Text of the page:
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Sun Pharma In The News

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Indian Drug Cos Should Find a Way to Participate in Innovation Business

DILIP SHANGHVI FOUNDER & MD, SUN PHARMA

Sun Pharma founder Dilip Shanghvi says that the innovation business requires long-term investment

Sun Pharma’s stock has been on a tear this year. It has risen 61.94% so far this year as investors chased defensives with a strong export presence. Lupin, the nearest big competitor, has jumped 42.87% while Dr Reddy’s Labs has risen 36.66%. Sun is one of the fastest-growing pharmaceutical generics firms globally. Its three-year compounded annual growth rate of 41% is higher than global majors such as Teva and Mylan. In the past one year, it has added amarket cap of more than . 50,000 crore. Dilip Shanghvi, who built Sun into a global giant, is not slowing down the pace of expansion. He wants Sun to invest in innovative products and not just be known as a generic player. He is putting in place systems and processes that will make Sun a global pharma company. Already, more than 70% of Sun’s sales come from the US and Shanghvi recently hired Israel Makov, former president and CEO of Teva, as chairman of the company, while he himself has stepped down to be the CEO. In an exclusive interview with ET’s Divya Rajagopal & R Sriram, Shanghvi talks about his plans, his fears and hopes for the future. Edited excerpts:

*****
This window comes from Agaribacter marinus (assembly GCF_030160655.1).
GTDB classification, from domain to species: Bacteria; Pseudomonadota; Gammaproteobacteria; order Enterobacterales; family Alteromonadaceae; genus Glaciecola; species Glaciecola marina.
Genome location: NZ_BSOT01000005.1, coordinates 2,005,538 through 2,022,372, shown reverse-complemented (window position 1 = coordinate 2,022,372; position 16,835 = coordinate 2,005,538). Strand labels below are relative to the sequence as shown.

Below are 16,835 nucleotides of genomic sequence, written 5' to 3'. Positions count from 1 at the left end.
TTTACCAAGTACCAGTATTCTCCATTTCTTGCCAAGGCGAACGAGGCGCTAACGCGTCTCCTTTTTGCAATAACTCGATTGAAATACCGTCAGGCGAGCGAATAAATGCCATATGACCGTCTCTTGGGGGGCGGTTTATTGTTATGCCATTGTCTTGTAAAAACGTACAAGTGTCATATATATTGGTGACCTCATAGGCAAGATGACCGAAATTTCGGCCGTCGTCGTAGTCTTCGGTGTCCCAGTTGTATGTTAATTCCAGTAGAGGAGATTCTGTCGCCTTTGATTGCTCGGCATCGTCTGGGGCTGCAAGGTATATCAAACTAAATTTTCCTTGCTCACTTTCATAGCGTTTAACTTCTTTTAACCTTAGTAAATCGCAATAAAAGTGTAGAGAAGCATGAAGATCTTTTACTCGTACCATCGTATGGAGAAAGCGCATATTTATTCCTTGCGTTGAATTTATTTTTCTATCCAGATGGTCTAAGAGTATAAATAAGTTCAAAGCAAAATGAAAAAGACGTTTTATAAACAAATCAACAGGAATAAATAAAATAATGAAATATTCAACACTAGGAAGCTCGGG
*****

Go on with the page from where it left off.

What do you think about Indian pharma industry’s recent run-in with regulators?